Want the Record Store Day release of the mono version of Pink Floyd’s “A Saucerful of Secrets”? Better get there early.

The same advice applies for Pearl Jam’s “Live At Easy Street,” Green Day's live Woodstock 1994 recording, Bingo Hand Job's “Live at the Borderline, 1991,” the colored vinyl pressings of the “Bohemian Rhapsody” soundtrack and Greta Van Fleet’s “From The Fires.”

So where is there? In alphabetical order -- Backtrack Records, 1549 N. Cotner Blvd.; Lefty’s Records, 2776 South St.; and Lincoln Vintage Vinyl, 908 N. 70th St.

And what is early? Doors open at all three stores at 7 a.m. Saturday.

And, barring an April blizzard, there will be a line of more than 50 people outside each of the shops when those doors open -- all there to get the records they want during the annual event that’s a vinyl scavenger hunt and celebration of independent, brick-and-mortar record stores rolled into one.

It’s also the biggest day of the year for the three Lincoln stores, and most of the 1,300 around the country, that participate in the day that features limited editions, first vinyl pressings, official releases of oft bootlegged records (like the Bingo Hand Job) or special reissues of albums, EPs and 45s.

This year, there are 519 titles on the Record Store Day list. None of the Lincoln stores ordered all 519. Nor will they all get everything they order. Lincoln Vintage Vinyl’s Chad Breasseale expects about an 85% fill of his extensive order.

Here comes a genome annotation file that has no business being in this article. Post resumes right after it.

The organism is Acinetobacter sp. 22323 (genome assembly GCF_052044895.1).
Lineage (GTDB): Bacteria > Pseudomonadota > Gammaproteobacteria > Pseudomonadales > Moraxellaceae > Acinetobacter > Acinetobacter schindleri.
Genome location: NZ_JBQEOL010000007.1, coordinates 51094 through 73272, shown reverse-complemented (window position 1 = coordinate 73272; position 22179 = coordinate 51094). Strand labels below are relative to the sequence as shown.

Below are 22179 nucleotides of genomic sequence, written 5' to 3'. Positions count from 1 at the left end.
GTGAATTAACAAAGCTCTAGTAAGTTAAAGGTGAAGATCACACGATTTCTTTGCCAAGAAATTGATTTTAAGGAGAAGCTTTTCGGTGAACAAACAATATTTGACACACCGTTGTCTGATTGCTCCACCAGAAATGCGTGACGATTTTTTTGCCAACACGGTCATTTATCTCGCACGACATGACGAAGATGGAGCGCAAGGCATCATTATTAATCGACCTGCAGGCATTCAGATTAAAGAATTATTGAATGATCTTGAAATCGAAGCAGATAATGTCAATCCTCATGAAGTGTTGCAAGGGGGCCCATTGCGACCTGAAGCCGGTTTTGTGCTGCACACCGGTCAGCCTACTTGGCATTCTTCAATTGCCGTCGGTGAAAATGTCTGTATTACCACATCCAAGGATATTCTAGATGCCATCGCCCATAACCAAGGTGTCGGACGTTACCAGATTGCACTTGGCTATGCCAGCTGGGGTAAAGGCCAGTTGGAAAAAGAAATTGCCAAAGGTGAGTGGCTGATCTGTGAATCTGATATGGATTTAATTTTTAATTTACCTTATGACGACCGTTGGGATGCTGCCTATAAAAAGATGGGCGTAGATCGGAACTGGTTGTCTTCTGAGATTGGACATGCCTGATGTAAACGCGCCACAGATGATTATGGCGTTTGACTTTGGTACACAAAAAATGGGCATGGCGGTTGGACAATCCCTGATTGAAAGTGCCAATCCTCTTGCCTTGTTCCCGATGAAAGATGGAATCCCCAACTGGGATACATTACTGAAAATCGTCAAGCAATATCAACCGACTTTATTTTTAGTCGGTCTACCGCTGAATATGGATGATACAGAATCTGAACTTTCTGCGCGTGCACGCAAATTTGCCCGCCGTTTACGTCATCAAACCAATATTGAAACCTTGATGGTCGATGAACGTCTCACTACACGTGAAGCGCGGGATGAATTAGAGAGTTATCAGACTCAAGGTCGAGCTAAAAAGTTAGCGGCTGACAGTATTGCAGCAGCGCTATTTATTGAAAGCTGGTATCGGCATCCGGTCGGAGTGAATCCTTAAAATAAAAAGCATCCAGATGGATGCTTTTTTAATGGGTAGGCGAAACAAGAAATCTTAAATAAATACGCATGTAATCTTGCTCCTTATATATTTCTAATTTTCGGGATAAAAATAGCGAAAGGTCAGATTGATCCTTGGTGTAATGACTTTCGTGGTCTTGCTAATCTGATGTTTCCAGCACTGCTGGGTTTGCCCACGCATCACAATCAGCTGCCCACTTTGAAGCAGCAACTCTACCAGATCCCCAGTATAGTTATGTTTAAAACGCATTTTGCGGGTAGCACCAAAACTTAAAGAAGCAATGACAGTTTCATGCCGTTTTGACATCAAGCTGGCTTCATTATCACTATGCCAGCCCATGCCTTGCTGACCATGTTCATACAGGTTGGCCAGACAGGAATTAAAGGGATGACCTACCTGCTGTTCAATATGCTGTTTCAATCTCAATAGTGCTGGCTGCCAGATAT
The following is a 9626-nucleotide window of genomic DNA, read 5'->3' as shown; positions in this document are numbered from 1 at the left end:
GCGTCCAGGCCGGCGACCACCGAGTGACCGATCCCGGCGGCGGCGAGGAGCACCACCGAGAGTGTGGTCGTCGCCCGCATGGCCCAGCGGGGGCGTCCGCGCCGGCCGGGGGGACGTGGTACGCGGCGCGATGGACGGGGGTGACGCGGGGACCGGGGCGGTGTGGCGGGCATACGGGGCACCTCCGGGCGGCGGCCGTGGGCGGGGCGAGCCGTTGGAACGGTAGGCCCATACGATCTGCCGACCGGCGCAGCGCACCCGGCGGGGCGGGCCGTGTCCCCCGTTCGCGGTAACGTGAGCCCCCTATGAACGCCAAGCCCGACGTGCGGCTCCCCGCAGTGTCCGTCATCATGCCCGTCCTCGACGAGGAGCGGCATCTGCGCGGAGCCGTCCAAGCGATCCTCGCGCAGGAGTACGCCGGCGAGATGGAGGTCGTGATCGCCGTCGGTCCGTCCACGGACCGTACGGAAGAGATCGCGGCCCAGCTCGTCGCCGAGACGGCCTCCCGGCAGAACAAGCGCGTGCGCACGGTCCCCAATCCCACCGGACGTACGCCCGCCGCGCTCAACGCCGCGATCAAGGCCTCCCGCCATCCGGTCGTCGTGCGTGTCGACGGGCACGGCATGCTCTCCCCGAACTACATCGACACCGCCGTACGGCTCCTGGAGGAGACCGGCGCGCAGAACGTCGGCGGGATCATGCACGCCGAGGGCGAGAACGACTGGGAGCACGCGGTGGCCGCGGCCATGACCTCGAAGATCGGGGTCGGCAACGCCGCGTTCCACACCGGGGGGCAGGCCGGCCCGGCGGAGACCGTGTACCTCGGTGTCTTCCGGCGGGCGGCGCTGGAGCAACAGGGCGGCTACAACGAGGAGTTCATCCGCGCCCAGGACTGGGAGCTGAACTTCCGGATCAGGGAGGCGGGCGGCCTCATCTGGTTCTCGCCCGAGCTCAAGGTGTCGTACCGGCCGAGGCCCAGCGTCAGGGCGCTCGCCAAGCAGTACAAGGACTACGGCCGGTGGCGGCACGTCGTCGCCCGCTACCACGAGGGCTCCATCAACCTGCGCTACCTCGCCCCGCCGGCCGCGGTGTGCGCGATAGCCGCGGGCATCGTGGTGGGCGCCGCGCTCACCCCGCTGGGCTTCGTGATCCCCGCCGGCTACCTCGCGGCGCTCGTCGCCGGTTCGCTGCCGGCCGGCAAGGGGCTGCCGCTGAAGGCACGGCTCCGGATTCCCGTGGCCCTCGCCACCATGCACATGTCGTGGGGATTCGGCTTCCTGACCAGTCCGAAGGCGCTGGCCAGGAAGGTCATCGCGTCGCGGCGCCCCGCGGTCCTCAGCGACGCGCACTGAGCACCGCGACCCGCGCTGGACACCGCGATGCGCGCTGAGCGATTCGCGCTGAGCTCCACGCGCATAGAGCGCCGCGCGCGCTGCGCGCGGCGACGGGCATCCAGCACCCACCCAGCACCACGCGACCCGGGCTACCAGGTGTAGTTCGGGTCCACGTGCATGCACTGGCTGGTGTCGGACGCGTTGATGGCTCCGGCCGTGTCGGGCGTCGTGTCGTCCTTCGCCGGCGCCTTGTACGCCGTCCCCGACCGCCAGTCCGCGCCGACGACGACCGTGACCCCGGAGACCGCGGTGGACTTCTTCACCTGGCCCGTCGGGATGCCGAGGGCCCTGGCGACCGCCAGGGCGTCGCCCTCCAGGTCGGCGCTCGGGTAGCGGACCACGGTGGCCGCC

But they’ll all have plenty.

“I think it’s probably the best list I’ve seen, titlewise,” Breasseale said.

In addition to those listed above, the store owners said other in-demand records Saturday are expected to be two each from the Grateful Dead, Weezer and Prince, and offbeat titles like the “Lost In Translation” soundtrack and a compilation of live songs from Marc Maron’s WTF podcast.

Those who gather outside the stores before the doors open generally have a disc or two or five they want to get. And, they’re, by and large, a friendly group.

“They know what they want and talk about it before,” said Backtrack’s Rob Stevens. “They help each other out -- if they find one they don’t want they’ll point it out to the people who want it.”

After the early rush, there’s steady traffic at the stores throughout the morning and into the afternoon, with each reporting 400, 500, even 600 people coming through over the course of a Record Store Day.

Some who turn up Saturday won’t be seen again until the next year -- or at least RSD Black Friday. But, Backtrack’s Stevens and Jason Johnson noted that they are often the customers who will spend $500 or $600 on records that day.

Others are regulars, some of whom will buy an $11 EP and be out the door.

Then there are some who come in intending to buy one or two records and walk out with a whole lot more.

“It’s pretty crazy,” said Lefty’s Les Greer. “I think some people get caught up in it and buy stuff they might not normally end up buying.”

If you’re planning to head out to the stores Saturday, best of luck in finding the record you want. Just leave that 13th Floor Elevators album alone. It needs to go home with me.

Reach the writer at 402-473-7244 or kwolgamott@journalstar.com.

On Twitter @LJSWolgamott.


Entertainment reporter/columnist

L. Kent Wolgamott is an entertainment reporter and columnist.

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